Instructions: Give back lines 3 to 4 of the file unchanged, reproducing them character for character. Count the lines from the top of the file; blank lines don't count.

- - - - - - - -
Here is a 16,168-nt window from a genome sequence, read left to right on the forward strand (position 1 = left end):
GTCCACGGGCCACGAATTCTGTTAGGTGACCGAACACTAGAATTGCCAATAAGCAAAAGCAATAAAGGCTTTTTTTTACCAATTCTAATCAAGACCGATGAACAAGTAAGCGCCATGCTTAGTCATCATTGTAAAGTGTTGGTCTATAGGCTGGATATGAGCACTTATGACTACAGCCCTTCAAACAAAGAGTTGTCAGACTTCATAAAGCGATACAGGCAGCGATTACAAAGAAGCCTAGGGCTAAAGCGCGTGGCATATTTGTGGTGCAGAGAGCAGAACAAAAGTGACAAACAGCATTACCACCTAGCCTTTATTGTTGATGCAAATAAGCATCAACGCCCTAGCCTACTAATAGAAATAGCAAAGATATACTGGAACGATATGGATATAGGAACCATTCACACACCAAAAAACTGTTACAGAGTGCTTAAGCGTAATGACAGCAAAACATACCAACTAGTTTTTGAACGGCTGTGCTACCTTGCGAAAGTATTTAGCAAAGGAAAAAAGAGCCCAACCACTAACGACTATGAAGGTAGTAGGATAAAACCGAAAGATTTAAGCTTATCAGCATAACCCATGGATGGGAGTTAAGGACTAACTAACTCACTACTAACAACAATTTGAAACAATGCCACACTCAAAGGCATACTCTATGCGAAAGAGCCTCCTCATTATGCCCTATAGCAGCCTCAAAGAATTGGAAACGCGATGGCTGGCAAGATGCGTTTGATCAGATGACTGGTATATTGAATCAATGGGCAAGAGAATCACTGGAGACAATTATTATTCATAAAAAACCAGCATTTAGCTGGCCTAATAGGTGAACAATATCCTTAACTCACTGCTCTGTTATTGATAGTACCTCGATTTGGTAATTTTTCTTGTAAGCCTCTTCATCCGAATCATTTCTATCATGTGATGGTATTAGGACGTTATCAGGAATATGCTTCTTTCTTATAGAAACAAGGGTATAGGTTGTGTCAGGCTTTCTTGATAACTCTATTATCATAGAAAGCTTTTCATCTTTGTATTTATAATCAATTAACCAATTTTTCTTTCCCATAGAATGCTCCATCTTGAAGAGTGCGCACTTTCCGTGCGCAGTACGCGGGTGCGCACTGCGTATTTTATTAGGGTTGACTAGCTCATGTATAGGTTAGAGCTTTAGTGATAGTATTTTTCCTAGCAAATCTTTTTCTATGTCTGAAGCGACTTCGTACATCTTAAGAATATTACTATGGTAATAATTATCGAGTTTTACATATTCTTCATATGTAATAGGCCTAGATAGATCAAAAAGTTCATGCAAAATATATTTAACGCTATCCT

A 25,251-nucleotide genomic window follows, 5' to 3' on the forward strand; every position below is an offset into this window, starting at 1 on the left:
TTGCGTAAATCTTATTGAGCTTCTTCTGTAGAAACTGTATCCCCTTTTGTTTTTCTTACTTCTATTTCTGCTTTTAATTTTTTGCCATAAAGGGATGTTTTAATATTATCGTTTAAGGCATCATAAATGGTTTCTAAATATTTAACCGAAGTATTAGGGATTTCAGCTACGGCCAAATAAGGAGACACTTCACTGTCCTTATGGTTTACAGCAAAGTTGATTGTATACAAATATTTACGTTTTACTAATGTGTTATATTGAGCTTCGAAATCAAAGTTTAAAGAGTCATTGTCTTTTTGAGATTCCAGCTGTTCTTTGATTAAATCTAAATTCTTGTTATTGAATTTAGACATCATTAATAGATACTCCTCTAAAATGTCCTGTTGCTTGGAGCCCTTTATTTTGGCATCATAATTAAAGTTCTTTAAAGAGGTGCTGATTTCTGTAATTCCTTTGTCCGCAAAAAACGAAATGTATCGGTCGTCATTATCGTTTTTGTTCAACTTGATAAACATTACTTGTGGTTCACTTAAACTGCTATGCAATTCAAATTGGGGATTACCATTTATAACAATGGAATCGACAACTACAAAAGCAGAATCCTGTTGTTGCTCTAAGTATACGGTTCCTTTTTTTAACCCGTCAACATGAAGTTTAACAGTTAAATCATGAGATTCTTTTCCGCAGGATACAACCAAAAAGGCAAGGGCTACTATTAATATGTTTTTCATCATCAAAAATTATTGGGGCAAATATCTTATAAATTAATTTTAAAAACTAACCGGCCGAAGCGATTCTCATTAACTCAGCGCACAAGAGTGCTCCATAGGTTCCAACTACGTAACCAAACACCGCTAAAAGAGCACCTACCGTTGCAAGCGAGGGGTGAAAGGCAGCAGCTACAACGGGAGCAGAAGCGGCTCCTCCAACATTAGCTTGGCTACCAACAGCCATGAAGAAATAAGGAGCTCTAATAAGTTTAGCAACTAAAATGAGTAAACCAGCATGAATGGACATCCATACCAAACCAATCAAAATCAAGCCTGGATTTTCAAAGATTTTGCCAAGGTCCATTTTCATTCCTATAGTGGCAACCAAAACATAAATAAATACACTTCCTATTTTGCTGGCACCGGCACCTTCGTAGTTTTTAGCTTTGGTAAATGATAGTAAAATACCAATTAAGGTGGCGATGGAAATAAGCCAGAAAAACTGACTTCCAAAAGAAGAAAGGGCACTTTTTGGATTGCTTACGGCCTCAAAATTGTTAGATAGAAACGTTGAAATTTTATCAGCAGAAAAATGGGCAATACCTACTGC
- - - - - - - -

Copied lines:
A 25,251-nucleotide genomic window follows, 5' to 3' on the forward strand; every position below is an offset into this window, starting at 1 on the left:
TTGCGTAAATCTTATTGAGCTTCTTCTGTAGAAACTGTATCCCCTTTTGTTTTTCTTACTTCTATTTCTGCTTTTAATTTTTTGCCATAAAGGGATGTTTTAATATTATCGTTTAAGGCATCATAAATGGTTTCTAAATATTTAACCGAAGTATTAGGGATTTCAGCTACGGCCAAATAAGGAGACACTTCACTGTCCTTATGGTTTACAGCAAAGTTGATTGTATACAAATATTTACGTTTTACTAATGTGTTATATTGAGCTTCGAAATCAAAGTTTAAAGAGTCATTGTCTTTTTGAGATTCCAGCTGTTCTTTGATTAAATCTAAATTCTTGTTATTGAATTTAGACATCATTAATAGATACTCCTCTAAAATGTCCTGTTGCTTGGAGCCCTTTATTTTGGCATCATAATTAAAGTTCTTTAAAGAGGTGCTGATTTCTGTAATTCCTTTGTCCGCAAAAAACGAAATGTATCGGTCGTCATTATCGTTTTTGTTCAACTTGATAAACATTACTTGTGGTTCACTTAAACTGCTATGCAATTCAAATTGGGGATTACCATTTATAACAATGGAATCGACAACTACAAAAGCAGAATCCTGTTGTTGCTCTAAGTATACGGTTCCTTTTTTTAACCCGTCAACATGAAGTTTAACAGTTAAATCATGAGATTCTTTTCCGCAGGATACAACCAAAAAGGCAAGGGCTACTATTAATATGTTTTTCATCATCAAAAATTATTGGGGCAAATATCTTATAAATTAATTTTAAAAACTAACCGGCCGAAGCGATTCTCATTAACTCAGCGCACAAGAGTGCTCCATAGGTTCCAACTACGTAACCAAACACCGCTAAAAGAGCACCTACCGTTGCAAGCGAGGGGTGAAAGGCAGCAGCTACAACGGGAGCAGAAGCGGCTCCTCCAACATTAGCTTGGCTACCAACAGCCATGAAGAAATAAGGAGCTCTAATAAGTTTAGCAACTAAAATGAGTAAACCAGCATGAATGGACATCCATACCAAACCAATCAAAATCAAGCCTGGATTTTCAAAGATTTTGCCAAGGTCCATTTTCATTCCTATAGTGGCAACCAAAACATAAATAAATACACTTCCTATTTTGCTGGCACCGGCACCTTCGTAGTTTTTAGCTTTGGTAAATGATAGTAAAATACCAATTAAGGTGGCGATGGAAATAAGCCAGAAAAACTGACTTCCAAAAGAAGAAAGGGCACTTTTTGGATTGCTTACGGCCTCAAAATTGTTAGATAGAAACGTTGAAATTTTATCAGCAGAAAAATGGGCAATACCTACTGC